Rising prices help oil giants pump out massive profits

Royal Dutch Shell earnings soar to £3.4bn. Exxon makes history as revenues exceed $1bn a day
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The Independent Online

Two of the world's biggest oil companies posted massive profits yesterday on the back of soaring oil prices, making $16bn (£8.6bn) between them in just three months.

At $6.3bn (£3.4bn), Royal Dutch Shell's underlying profits for the three months to the end of June were 36 per cent higher than over the same period last year, despite serious disruption to production in Nigeria.

Meanwhile, Shell's American rival Exxon Mobil, the world's largest oil company, unveiled profits of more than $10bn over the same three months as it became the first company in US history to record revenues of more than $1bn a day.

The profits from both companies outstripped even the most optimistic forecasts in the City and on Wall Street. Shell shares advanced 38 to 1,910p, valuing the company at more than £127bn, as investors applauded its performance.

Shell's earnings, which were equivalent to about $3m an hour, would have been steeper still had Nigerian militants not attacked oil installations in February. That, and the production-sharing contracts there that limit the amount of oil to which Shell is entitled as prices rise, cost the company 177,000 barrels a day in Nigeria.

The overall production of oil and gas fell 8 per cent on this time last year to slightly more than 3.25 million barrels a day. The company expects to return to its Nigerian oil fields by the end of the year, but a full resumption of production is unlikely before 2007.

Jeroen van der Veer, Shell's chief executive, said: "We expect to be back in the second half of the year, but we do not think there will be significant production before the year-end. Some equipment may have disappeared, or there may have been vandalism."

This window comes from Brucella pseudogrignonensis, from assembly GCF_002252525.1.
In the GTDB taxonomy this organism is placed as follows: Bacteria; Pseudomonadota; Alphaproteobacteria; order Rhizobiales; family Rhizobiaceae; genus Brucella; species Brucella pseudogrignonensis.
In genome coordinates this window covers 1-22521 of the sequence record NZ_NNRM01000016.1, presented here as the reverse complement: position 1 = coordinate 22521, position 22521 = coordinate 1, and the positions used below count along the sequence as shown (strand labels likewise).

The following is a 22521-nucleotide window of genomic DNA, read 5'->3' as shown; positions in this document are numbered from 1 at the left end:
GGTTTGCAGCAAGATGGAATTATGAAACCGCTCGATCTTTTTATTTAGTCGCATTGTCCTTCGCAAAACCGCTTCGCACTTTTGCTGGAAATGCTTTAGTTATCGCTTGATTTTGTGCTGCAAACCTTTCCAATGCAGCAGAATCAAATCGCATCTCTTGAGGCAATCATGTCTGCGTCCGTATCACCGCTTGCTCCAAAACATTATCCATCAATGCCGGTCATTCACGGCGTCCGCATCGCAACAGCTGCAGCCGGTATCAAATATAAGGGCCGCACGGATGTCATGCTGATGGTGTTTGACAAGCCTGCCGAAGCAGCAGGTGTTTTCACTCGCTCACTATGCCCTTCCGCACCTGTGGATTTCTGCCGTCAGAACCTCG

An investigation is under way into a separate leak in a Shell pipeline in the Niger Delta that is costing the company a further 180,000 barrels a day in output.

Its protracted problems in Nigeria saw Shell rein back its output target for the year from as many as 3.6 billion barrels to 3.4 billion. That, and mounting tension in the Middle East, saw the price of a barrel of London Brent crude rise $1.06 to $75.06 in late trading. Oil hit a record high of $78.40 a barrel earlier this month.

To offset sliding production, Shell is looking to move away from traditional oil and gas projects. Mr van der Veer revealed yesterday that plans had been approved to build the world's biggest plant to convert gas into cleaner fuels in Qatar.

However, some industry observers are concerned that the cost of the "Pearl project" has spiralled on the back of rising wage bills and steeper prices for raw materials in the Gulf state.

Shell eased concerns over costs by pledging to maintain its capital expenditure plans for this year and next. The company also made a $500m provision against legal action in America related to its overstatement of reserves in 2004 - a scandal that claimed the jobs of the then chief executive Sir Philip Watts and the finance director Judi Boynton.

Mr van der Veer disclosed that Shell had embarked on a recruitment drive to attract younger replacements for the significant number of older workers expected to retire soon. The Anglo-Dutch company hired 2,600 new staff in the first half of this year, which is more than during the whole of 2005.

Speaking about Lord Browne's decision this week to retire as chief executive of Shell's rival BP at the end of 2008 at the age of 60, Mr van der Veer said: "In Shell, there is no mandatory age. The board should take the decision. What's a good age? There's no answer for this."

He was less forthcoming about suggestions that tensions between Lord Browne and BP's chairman, Peter Sutherland, had, in part, been fuelled by a now-abandoned plan by the former for BP to pursue a merger with Shell. "I don't go there at all," Mr van der Veer said. "We don't comment on it."

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